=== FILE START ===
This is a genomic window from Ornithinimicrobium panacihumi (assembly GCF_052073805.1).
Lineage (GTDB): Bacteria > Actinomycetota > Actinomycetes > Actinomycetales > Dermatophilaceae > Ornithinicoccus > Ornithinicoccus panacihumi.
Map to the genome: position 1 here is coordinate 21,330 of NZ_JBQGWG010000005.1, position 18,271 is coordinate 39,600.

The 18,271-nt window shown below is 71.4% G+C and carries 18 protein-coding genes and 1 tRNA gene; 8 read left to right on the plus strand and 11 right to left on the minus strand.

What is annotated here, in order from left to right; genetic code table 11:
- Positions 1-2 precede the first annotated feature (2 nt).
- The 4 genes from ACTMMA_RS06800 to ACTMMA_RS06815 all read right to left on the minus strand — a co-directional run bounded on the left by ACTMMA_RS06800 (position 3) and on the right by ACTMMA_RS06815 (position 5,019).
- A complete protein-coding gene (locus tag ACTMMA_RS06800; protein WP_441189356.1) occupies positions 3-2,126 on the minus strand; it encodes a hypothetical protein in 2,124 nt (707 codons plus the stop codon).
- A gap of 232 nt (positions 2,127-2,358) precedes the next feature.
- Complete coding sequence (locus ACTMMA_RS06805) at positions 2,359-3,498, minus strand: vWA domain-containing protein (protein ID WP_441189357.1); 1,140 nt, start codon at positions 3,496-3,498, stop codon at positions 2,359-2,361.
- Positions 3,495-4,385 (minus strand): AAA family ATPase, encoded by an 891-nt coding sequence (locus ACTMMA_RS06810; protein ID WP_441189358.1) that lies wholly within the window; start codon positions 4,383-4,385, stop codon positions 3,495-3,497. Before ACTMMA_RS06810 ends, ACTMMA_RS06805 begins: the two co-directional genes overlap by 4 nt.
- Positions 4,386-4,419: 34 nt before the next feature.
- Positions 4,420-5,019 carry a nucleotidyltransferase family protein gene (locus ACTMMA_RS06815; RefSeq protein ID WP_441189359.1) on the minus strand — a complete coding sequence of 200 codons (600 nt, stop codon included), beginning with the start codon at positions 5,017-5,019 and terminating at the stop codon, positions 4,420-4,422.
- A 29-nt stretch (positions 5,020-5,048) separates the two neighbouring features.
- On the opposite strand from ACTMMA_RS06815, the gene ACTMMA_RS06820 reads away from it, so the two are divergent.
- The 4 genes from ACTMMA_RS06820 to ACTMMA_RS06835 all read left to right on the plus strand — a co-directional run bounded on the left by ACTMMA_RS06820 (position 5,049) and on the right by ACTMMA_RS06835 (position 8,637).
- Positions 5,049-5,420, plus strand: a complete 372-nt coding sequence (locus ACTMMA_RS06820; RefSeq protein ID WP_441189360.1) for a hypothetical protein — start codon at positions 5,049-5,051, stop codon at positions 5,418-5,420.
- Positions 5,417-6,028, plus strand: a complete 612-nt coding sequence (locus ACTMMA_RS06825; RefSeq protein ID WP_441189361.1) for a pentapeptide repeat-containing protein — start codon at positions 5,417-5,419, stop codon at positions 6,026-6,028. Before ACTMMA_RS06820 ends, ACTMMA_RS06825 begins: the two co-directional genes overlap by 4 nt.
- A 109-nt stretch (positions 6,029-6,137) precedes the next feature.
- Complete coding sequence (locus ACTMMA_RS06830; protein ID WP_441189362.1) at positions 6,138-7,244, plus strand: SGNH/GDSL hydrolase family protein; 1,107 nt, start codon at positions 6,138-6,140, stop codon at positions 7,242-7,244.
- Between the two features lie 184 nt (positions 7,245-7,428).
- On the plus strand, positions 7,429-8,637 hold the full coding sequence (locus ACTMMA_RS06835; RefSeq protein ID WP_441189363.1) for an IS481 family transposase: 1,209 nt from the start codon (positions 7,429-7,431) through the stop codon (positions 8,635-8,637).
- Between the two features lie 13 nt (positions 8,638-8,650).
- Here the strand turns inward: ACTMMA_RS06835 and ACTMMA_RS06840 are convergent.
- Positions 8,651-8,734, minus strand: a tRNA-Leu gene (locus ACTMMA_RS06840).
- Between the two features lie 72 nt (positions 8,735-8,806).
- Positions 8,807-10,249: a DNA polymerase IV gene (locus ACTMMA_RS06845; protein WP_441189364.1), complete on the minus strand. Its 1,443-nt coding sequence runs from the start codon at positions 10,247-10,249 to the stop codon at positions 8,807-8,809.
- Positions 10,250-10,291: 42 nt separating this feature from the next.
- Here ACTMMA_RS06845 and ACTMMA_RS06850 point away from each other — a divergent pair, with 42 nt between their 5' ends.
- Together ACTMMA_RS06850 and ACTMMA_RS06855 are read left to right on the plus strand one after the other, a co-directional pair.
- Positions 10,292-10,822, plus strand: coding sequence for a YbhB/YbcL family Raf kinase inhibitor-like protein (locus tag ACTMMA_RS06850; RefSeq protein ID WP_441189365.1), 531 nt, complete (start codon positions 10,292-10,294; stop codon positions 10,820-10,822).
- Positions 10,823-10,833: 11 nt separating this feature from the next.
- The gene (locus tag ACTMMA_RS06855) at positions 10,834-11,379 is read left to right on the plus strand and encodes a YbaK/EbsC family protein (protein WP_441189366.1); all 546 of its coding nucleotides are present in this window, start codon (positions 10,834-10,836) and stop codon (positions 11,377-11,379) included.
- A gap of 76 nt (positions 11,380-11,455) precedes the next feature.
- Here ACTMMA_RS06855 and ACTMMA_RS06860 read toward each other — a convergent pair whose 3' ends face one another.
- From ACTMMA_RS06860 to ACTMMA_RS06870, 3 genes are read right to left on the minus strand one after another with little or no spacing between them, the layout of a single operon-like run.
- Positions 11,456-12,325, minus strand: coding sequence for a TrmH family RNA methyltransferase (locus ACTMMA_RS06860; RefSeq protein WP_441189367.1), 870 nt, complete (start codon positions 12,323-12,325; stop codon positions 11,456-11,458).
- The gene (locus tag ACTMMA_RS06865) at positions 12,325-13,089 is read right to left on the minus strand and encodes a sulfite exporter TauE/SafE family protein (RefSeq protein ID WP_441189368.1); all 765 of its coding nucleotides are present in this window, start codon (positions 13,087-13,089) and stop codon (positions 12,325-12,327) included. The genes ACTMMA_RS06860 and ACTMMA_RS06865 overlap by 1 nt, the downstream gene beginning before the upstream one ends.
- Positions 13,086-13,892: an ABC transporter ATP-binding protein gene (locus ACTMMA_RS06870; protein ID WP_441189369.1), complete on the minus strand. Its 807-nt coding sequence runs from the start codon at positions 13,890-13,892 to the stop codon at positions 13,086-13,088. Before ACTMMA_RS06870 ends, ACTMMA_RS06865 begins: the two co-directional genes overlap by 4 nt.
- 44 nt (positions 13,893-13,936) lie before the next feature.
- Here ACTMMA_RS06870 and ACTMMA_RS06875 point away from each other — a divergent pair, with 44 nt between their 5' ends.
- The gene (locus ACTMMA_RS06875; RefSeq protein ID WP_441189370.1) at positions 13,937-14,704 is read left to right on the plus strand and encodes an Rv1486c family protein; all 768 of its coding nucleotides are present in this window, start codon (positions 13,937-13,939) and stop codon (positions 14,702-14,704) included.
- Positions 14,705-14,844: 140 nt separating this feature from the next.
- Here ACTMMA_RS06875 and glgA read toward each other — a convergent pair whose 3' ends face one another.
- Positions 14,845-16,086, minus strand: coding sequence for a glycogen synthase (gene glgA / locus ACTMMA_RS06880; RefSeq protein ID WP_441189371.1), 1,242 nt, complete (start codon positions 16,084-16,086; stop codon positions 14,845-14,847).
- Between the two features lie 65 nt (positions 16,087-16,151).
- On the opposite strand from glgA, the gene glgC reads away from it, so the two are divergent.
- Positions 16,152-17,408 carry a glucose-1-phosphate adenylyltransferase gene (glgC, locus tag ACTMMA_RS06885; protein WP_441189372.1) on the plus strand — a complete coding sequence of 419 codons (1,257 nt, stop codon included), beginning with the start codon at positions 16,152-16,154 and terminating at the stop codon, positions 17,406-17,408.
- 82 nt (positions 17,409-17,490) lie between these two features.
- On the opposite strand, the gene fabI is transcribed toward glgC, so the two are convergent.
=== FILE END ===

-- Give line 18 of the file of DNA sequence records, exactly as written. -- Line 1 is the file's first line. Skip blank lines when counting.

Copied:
- Positions 5,417-6,028, plus strand: a complete 612-nt coding sequence (locus ACTMMA_RS06825; RefSeq protein ID WP_441189361.1) for a pentapeptide repeat-containing protein — start codon at positions 5,417-5,419, stop codon at positions 6,026-6,028. Before ACTMMA_RS06820 ends, ACTMMA_RS06825 begins: the two co-directional genes overlap by 4 nt.